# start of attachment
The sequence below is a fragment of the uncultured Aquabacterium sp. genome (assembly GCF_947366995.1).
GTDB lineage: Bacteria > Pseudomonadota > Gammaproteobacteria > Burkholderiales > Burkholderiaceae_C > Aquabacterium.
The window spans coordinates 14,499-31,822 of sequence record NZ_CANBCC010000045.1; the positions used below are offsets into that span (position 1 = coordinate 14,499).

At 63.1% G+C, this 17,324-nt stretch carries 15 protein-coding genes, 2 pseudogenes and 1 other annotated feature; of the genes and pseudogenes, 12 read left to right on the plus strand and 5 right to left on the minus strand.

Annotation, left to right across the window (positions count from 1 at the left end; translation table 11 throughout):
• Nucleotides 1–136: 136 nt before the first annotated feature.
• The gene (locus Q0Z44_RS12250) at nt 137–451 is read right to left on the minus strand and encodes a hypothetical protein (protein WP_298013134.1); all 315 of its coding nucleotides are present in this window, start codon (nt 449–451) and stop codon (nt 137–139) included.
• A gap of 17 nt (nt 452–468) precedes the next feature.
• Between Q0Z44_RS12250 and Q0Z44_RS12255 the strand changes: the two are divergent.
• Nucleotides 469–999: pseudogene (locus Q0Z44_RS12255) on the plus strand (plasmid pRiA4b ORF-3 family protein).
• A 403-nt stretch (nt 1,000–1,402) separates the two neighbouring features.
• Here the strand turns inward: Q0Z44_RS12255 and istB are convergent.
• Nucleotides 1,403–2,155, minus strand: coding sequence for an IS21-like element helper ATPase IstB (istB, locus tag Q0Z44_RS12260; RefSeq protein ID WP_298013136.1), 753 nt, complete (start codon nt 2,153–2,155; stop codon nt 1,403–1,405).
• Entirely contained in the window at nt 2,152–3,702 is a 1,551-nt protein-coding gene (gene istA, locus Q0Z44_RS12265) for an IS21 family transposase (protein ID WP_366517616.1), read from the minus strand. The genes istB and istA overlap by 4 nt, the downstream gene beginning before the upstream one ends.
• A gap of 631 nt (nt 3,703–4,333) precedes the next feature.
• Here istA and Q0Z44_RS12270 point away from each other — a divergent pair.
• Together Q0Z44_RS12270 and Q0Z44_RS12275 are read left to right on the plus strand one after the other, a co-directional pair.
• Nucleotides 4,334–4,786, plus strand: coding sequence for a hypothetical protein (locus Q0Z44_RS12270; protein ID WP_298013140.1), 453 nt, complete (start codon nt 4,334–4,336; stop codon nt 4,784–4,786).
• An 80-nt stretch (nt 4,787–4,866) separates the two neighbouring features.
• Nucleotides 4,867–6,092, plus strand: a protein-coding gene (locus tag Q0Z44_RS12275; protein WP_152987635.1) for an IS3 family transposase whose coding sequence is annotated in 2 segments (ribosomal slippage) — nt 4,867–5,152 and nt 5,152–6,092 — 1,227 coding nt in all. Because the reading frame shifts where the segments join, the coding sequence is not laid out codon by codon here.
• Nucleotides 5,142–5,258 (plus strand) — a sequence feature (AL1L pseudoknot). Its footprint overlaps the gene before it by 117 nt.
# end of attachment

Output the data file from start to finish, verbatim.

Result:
The sequence below is a fragment of the uncultured Aquabacterium sp. genome (assembly GCF_947366995.1).
GTDB lineage: Bacteria > Pseudomonadota > Gammaproteobacteria > Burkholderiales > Burkholderiaceae_C > Aquabacterium.
The window spans coordinates 14,499-31,822 of sequence record NZ_CANBCC010000045.1; the positions used below are offsets into that span (position 1 = coordinate 14,499).

At 63.1% G+C, this 17,324-nt stretch carries 15 protein-coding genes, 2 pseudogenes and 1 other annotated feature; of the genes and pseudogenes, 12 read left to right on the plus strand and 5 right to left on the minus strand.

Annotation, left to right across the window (positions count from 1 at the left end; translation table 11 throughout):
• Nucleotides 1–136: 136 nt before the first annotated feature.
• The gene (locus Q0Z44_RS12250) at nt 137–451 is read right to left on the minus strand and encodes a hypothetical protein (protein WP_298013134.1); all 315 of its coding nucleotides are present in this window, start codon (nt 449–451) and stop codon (nt 137–139) included.
• A gap of 17 nt (nt 452–468) precedes the next feature.
• Between Q0Z44_RS12250 and Q0Z44_RS12255 the strand changes: the two are divergent.
• Nucleotides 469–999: pseudogene (locus Q0Z44_RS12255) on the plus strand (plasmid pRiA4b ORF-3 family protein).
• A 403-nt stretch (nt 1,000–1,402) separates the two neighbouring features.
• Here the strand turns inward: Q0Z44_RS12255 and istB are convergent.
• Nucleotides 1,403–2,155, minus strand: coding sequence for an IS21-like element helper ATPase IstB (istB, locus tag Q0Z44_RS12260; RefSeq protein ID WP_298013136.1), 753 nt, complete (start codon nt 2,153–2,155; stop codon nt 1,403–1,405).
• Entirely contained in the window at nt 2,152–3,702 is a 1,551-nt protein-coding gene (gene istA, locus Q0Z44_RS12265) for an IS21 family transposase (protein ID WP_366517616.1), read from the minus strand. The genes istB and istA overlap by 4 nt, the downstream gene beginning before the upstream one ends.
• A gap of 631 nt (nt 3,703–4,333) precedes the next feature.
• Here istA and Q0Z44_RS12270 point away from each other — a divergent pair.
• Together Q0Z44_RS12270 and Q0Z44_RS12275 are read left to right on the plus strand one after the other, a co-directional pair.
• Nucleotides 4,334–4,786, plus strand: coding sequence for a hypothetical protein (locus Q0Z44_RS12270; protein ID WP_298013140.1), 453 nt, complete (start codon nt 4,334–4,336; stop codon nt 4,784–4,786).
• An 80-nt stretch (nt 4,787–4,866) separates the two neighbouring features.
• Nucleotides 4,867–6,092, plus strand: a protein-coding gene (locus tag Q0Z44_RS12275; protein WP_152987635.1) for an IS3 family transposase whose coding sequence is annotated in 2 segments (ribosomal slippage) — nt 4,867–5,152 and nt 5,152–6,092 — 1,227 coding nt in all. Because the reading frame shifts where the segments join, the coding sequence is not laid out codon by codon here.
• Nucleotides 5,142–5,258 (plus strand) — a sequence feature (AL1L pseudoknot). Its footprint overlaps the gene before it by 117 nt.